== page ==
Why Profits and Losses Are Both Critical to the Economy

377 Words2 Pages
The profitability of companies is recurrent by nature. We expect to see fluctuations in profit according to what’s high in demand in the economy and the level of demand in particular industries. If the market price of a good is more than the opportunity cost of producing it, producers will increase supply in the long run. Profits and losses ensure that, in a market economy, resources are distributed to their highest-valued uses by rewarding those who create wealth and by punishing those who destroy it. So just as profits reward producers for making things people want to buy at prices they are willing to pay, losses punish producers for wasting resources and producing things people don’t want at a cost consumers are not willing to cover. Negative profits and business failures serve a productive function in the process of business growth and development. When one business enterprise in a market economy finds a way to lower its costs, competing enterprises have no choice but to scramble to try and do the same. Any change in the economy, such as an increase in demand for a product, requires further changes and adjustments in many aspects. Any kind of change in the output of one product will most likely require changes in other markets, as well, and will start a chain of adjustments. Lower costs can benefit not only its own customers of an enterprise, but those of other competing enterprises as well. Someone or something must decide what is to be produced, how, by whom, and what is to be consumed by whom. This pursuit of profit will encourage firms to produce more efficiently and keep their costs low, encourage firms to produce goods and services that consumers value highly relative to costs, and also discover and develop better products and lower-cost production methods. In turn, the economy can operate more efficiently. Higher profit leads to higher dividends and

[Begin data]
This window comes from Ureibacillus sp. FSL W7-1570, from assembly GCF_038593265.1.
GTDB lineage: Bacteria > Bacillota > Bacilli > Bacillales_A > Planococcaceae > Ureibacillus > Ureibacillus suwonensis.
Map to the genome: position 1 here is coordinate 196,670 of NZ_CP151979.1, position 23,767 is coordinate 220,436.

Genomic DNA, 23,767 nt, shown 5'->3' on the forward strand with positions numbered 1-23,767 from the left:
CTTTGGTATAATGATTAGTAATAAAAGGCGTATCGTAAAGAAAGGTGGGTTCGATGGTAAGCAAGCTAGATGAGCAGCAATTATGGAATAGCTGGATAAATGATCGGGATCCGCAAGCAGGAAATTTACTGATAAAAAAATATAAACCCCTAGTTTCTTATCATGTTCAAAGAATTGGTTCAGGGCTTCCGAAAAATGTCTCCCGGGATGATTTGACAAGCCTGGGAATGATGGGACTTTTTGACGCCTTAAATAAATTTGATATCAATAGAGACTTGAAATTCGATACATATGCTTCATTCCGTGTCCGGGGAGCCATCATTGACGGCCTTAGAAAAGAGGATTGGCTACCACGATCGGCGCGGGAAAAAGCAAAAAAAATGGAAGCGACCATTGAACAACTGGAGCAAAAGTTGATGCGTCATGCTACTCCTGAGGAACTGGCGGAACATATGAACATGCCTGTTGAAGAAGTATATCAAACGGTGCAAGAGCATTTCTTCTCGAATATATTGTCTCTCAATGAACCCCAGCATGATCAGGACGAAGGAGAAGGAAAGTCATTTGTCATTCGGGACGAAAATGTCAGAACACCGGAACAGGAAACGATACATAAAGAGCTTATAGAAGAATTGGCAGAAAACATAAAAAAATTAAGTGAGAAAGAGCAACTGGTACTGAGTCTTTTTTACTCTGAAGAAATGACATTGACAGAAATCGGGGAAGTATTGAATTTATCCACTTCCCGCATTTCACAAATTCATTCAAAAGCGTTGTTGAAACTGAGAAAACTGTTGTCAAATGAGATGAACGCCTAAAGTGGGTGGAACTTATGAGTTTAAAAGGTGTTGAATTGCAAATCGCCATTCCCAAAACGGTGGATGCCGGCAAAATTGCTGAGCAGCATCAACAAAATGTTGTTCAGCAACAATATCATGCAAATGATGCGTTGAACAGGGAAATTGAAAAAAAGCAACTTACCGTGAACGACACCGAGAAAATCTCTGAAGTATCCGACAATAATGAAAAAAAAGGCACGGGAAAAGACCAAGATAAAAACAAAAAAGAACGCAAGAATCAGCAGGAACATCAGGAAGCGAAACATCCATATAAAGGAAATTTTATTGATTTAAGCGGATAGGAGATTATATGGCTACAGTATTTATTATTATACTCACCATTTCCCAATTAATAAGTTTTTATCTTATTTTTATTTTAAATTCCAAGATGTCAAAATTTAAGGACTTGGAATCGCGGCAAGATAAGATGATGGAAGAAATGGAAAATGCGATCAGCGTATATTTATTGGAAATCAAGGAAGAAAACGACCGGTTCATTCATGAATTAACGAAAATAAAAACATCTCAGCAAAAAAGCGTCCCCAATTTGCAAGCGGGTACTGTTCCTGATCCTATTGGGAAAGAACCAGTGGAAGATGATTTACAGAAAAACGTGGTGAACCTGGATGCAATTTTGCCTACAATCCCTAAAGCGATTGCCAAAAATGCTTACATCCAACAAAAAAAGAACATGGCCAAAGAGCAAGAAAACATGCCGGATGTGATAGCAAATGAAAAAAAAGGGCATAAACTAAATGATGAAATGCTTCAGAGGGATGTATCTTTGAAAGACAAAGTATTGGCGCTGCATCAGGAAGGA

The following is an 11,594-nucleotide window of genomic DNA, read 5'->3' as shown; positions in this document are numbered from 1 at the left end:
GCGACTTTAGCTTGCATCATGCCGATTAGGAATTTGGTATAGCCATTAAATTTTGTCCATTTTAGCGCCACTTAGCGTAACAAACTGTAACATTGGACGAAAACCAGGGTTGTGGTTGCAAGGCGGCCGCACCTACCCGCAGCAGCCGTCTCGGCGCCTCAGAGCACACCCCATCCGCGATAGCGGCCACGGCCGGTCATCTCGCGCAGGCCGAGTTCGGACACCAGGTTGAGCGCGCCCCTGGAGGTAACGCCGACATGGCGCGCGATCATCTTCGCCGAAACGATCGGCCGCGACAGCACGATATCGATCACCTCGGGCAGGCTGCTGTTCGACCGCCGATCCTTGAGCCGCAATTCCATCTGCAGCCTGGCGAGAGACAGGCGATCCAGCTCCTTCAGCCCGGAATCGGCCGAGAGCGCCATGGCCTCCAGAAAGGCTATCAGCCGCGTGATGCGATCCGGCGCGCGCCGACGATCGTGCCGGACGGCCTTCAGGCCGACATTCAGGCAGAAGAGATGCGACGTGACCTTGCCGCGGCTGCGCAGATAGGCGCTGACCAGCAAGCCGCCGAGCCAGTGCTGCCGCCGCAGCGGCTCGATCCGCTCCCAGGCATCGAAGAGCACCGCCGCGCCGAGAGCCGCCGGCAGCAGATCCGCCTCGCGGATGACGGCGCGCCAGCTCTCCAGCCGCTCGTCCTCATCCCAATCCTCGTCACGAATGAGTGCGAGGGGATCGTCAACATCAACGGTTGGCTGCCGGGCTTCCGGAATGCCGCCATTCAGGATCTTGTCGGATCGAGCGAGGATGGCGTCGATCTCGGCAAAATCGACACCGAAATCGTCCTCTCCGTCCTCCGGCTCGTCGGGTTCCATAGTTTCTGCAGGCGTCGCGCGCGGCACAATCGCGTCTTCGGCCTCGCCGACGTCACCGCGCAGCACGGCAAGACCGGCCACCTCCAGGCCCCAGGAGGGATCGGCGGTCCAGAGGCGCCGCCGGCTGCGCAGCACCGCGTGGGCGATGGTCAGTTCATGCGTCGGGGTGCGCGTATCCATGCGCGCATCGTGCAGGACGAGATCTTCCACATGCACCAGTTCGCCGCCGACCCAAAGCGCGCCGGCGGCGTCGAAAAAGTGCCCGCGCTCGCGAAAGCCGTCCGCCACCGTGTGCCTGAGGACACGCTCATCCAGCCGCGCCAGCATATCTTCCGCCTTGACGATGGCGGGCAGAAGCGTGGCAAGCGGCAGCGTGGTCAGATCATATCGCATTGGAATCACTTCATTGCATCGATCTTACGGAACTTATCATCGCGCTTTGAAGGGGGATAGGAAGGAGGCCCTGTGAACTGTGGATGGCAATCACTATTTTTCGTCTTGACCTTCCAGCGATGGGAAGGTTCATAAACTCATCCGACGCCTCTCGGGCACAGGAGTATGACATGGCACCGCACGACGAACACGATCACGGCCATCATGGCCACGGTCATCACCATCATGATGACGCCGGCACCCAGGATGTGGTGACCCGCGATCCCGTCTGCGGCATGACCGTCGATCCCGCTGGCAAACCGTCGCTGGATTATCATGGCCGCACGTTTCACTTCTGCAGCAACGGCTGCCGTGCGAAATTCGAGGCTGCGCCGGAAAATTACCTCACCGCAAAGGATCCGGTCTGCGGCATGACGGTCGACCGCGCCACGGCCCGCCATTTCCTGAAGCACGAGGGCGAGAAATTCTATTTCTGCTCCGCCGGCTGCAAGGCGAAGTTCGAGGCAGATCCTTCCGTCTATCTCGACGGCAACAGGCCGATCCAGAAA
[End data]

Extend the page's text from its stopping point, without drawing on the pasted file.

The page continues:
Open Document